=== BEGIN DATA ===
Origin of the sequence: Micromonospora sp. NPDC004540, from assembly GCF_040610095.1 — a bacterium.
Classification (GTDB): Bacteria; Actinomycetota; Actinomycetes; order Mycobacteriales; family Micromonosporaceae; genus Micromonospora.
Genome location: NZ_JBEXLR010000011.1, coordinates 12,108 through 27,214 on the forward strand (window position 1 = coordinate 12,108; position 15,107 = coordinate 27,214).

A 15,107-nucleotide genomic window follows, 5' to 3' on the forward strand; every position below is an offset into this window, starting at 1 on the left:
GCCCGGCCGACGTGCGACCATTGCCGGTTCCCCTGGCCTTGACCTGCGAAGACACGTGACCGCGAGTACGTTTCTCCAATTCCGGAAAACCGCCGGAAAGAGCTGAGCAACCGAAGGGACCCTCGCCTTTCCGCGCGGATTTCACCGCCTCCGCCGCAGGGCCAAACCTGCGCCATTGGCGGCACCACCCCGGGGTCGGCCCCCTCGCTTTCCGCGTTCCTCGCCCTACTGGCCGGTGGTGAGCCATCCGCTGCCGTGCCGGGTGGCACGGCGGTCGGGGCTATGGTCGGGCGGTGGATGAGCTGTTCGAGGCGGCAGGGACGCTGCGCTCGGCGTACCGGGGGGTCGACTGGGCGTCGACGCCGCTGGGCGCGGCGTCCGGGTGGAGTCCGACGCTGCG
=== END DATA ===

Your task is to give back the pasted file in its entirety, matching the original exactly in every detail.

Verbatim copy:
Origin of the sequence: Micromonospora sp. NPDC004540, from assembly GCF_040610095.1 — a bacterium.
Classification (GTDB): Bacteria; Actinomycetota; Actinomycetes; order Mycobacteriales; family Micromonosporaceae; genus Micromonospora.
Genome location: NZ_JBEXLR010000011.1, coordinates 12,108 through 27,214 on the forward strand (window position 1 = coordinate 12,108; position 15,107 = coordinate 27,214).

A 15,107-nucleotide genomic window follows, 5' to 3' on the forward strand; every position below is an offset into this window, starting at 1 on the left:
GCCCGGCCGACGTGCGACCATTGCCGGTTCCCCTGGCCTTGACCTGCGAAGACACGTGACCGCGAGTACGTTTCTCCAATTCCGGAAAACCGCCGGAAAGAGCTGAGCAACCGAAGGGACCCTCGCCTTTCCGCGCGGATTTCACCGCCTCCGCCGCAGGGCCAAACCTGCGCCATTGGCGGCACCACCCCGGGGTCGGCCCCCTCGCTTTCCGCGTTCCTCGCCCTACTGGCCGGTGGTGAGCCATCCGCTGCCGTGCCGGGTGGCACGGCGGTCGGGGCTATGGTCGGGCGGTGGATGAGCTGTTCGAGGCGGCAGGGACGCTGCGCTCGGCGTACCGGGGGGTCGACTGGGCGTCGACGCCGCTGGGCGCGGCGTCCGGGTGGAGTCCGACGCTGCG